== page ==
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Why Bank Of America's Annual Runs 202 Pages




I’m allergic to annual report readings because their spin is overly promotional and bushy tailed. Proxy statements are my meat because they must divulge fully the several levels of management’s self-largesse. Proxy reports get rendered, traditionally, in ultra small-sized print, obviously designed by the house’s lawyers to discourage perusal.

Up front, you find the headman’s message, but it’s the last thing to read. Like a Talmudic scholar, I start at the back end where you find revealing footnotes. For example, operating cash flow was sharply diminished, year-over-year but the bank was able to buy back some common and preferred stock outstanding. It did reduce its retirement, net of long-term debt. After all, 2020 was an off year for bank earnings compared with 2019, a pre-Covid setting.

Interestingly, total non-interest income held steady past several years. Variance in net income largely was a function of credit losses and diminished spreads in 2020’s net interest margins. This year the shoe should be on the other foot. Diminished credit losses and a widening spread in net interest margins. The investment question is how long can the good times last? My answer is several years of post Covid-19 recovery. I’m overweighted in banks, more than Buffett’s 23% of portfolio segmentation. The upward press of interest rates is all you need to believe in.

Bank of America’s detailed results are printed on page 190 with comparisons covering 2019 and 2018. But, this isn’t the Bank of America I got involved with in 2009, at the bottom of the 2008 - ’09 financial meltdown. Mid-2009, I bought B of A’s preferred stock at $5 a share down from its $25 par value.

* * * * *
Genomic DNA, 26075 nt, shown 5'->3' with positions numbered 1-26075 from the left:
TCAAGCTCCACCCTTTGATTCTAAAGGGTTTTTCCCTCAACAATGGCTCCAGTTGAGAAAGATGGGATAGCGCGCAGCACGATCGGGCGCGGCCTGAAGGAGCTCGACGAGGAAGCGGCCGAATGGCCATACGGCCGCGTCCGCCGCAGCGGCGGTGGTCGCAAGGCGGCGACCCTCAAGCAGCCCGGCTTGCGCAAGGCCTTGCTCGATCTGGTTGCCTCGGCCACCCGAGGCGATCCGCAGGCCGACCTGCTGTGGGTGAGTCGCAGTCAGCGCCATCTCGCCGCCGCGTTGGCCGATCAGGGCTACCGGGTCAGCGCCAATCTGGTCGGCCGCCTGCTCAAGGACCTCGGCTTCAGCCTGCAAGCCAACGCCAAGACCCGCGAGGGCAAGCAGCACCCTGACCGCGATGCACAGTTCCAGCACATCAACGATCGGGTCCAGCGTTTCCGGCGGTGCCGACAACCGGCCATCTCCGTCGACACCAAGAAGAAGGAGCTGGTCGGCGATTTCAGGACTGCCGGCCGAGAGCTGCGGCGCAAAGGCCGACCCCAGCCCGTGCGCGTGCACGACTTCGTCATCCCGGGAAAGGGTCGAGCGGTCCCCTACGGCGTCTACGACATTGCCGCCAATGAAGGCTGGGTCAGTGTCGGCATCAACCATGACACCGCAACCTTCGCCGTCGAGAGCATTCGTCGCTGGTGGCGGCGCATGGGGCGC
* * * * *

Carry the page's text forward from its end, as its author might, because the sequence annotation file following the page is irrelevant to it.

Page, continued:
The bank offered Buffett billions in preferred stock options in exchange for a dollar transfusion that kept them alive. Merrill Lynch, after foolishly writing and trading sub-prime mortgage paper was merged in when the bank was trading in low single digits.

Conveniently, B of A’s opening page captures some of the bank’s dramatic results, but doesn’t deal with 2008 - ’09. This is known as showing your best foot forward. And yet, quarterly net income of $5.5 billion compared with $3.2 billion in 2010. Not exactly a home run, but a single.

Nearly a hundred pages of this annual report is taken up with how the bank serves clients and communities. But shareholders shouldn’t have to wade through such public relations ballast. Neither should we be subjected to what a great workplace the bank affords for women and minorities. This should be a given, not a PR hymn.

I found table 37 on page 90, in miniscule print size that detailed credit exposure by industry on a trillion dollars of commitments. Two biggest categories, asset managers and real estate comprise 20% of outstanding commitments with finance companies a solid fourth, at $70 billion.

So, B of A is no longer just mainly for farmers and single-family home mortgagors. Maybe, early postwar years, but not today. There’s no reason to be insular if you thirst to grow. I like the table on country exposures, too. United Kingdom and Germany account for nearly 40% of exposure. I don’t worry too much about Mexico or Italy imploding.

All in, banks like JPMorgan Chase, Citigroup and Bank of America are complex machines that are overly technocratic. All this gets reflected in their discounted valuation to the market. Banks did stupid things in 2008 - ’09 and practically buried themselves. There’s no hint of all this in Bank of America’s longish annual report. Conveniently, the charts and tables cut off 10 years ago, 2010, when recovery began to set in.

Starting with its cover of a black mother holding her child, B of A’s annual is a public relations creation. No report should run more than 40 pages even if you’ve got a lot of explaining to do. In the financial meltdown B of A collapsed to $5 bucks from $50. Today, it has regained some premium over book value. Martin Sosnoff and/or his managed accounts own: Bank of America, Citigroup and JPMorgan Chase.

Disclosure: I am/we are long JPM.

Additional disclosure: Martin Sosnoff and/or his managed accounts own: Bank of America, Citigroup and JPMorgan Chase.


This article was originally published on Seeking Alpha

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